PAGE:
It All Started With Small Aquatic Organisms
The term "fossil fuels" has led to a great deal of confusion and misunderstanding regarding the ancient organisms that eventually formed the fuel we use today. In actuality, it wasn't the remains of dinosaurs, reptiles, mammals, birds, or any other large creatures that eventually turned into fossil fuels, but rather incredibly small organisms that lived in the sea. Specifically, the origin of fossil fuels is phytoplankton and zooplankton, as well as plant matter such as algae and microorganisms that lived in aquatic environments.
Unlike the fossils many people imagine, the remnants that eventually became petroleum were the tiny, floating organisms that largely served as a food source for fish and other marine life, and now, millions of years later, serve as a primary fuel source across the planet.
The Majority Of Oil Deposits Were Formed During The Mesozoic Era
It's important to understand exactly how long the entire process takes, and the conditions required to initiate it. One fact that starkly outlines both is that the majority of oil deposits in existence today were formed in the Mesozoic Era, approximately 66-252 million years ago.
An estimated 70% of deposits were formed in this window; scientists believe the highly tropical climate of that era resulted in huge amounts of plankton in the oceans. This is also one reason so many people believed dinosaurs played a role in petroleum formation, as dinosaurs only existed during the Mesozoic era. However, it's further estimated that 20% of oil deposits formed in the Cenozoic Era - as in the last 65 million years - and only 10% formed in the Paleozoic Era, which includes the hundreds of millions of years before the Mesozoic.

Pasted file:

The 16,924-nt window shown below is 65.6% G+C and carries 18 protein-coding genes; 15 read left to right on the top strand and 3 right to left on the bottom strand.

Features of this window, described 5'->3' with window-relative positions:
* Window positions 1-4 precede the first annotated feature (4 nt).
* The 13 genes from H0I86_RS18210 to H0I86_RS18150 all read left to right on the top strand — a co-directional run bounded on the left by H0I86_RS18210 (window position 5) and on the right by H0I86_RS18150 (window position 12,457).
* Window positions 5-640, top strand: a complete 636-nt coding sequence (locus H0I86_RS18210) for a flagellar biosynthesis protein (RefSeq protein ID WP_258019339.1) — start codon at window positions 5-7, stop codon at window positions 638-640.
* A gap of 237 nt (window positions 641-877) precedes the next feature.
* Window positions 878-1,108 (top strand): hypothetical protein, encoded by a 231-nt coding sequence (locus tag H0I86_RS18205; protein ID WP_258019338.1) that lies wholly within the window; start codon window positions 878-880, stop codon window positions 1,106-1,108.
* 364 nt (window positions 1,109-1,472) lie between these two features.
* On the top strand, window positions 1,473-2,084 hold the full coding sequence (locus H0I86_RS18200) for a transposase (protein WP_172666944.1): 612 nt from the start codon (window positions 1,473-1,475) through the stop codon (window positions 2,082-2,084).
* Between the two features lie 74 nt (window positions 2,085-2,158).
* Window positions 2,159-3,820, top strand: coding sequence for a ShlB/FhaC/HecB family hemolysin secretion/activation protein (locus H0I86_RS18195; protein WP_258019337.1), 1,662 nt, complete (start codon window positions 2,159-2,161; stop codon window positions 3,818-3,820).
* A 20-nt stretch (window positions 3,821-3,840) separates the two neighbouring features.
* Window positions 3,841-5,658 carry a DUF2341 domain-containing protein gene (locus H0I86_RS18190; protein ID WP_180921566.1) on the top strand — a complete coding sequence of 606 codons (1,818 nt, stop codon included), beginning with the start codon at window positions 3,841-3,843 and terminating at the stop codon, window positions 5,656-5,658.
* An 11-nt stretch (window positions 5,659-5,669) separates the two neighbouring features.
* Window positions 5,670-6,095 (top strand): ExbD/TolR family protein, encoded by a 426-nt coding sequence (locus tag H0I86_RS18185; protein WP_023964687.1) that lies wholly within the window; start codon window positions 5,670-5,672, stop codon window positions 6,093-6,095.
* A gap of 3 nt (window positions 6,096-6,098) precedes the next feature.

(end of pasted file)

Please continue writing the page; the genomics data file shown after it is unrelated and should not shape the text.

When Plankton Perished, They Sank To The Bottom Of The Sea
After the life cycle of the phytoplankton and zooplankton came to an end, the tiny marine organisms would sink and eventually float to the bottom of the oceans, many of which were much more shallow than the oceans of our current geological era. The incredibly small bits of plant and algae material and skeletal remains of the living organisms would mix with the clay and silt on the seafloor, forming what is known as pelagic sediment.
At these lower levels, known as anoxic waters, very little dissolved oxygen is present, meaning the decomposition of the organisms' remains happened much more slowly.
Marine Organisms Were Buried Under Layers Of Sediment And Debris
Once the layer of sediment containing the biomass settled, new deposits and layers of sediment would form on top of them. Layers and layers of mud and silt would bury the biomass deeper and deeper, exposing it to high levels of pressure. Increased pressure, as well as subduction of lower levels of the seafloor, would mean the layer of biomass was also exposed to increasing levels of heat.
Through the crucible of pressure and heat, the sediment led to diagenesis - or the process in which sediment is turned into sedimentary rock. However, this process is only one aspect of the eventual formation of petroleum. The other aspect, which it works in conjunction with, is anaerobic decomposition.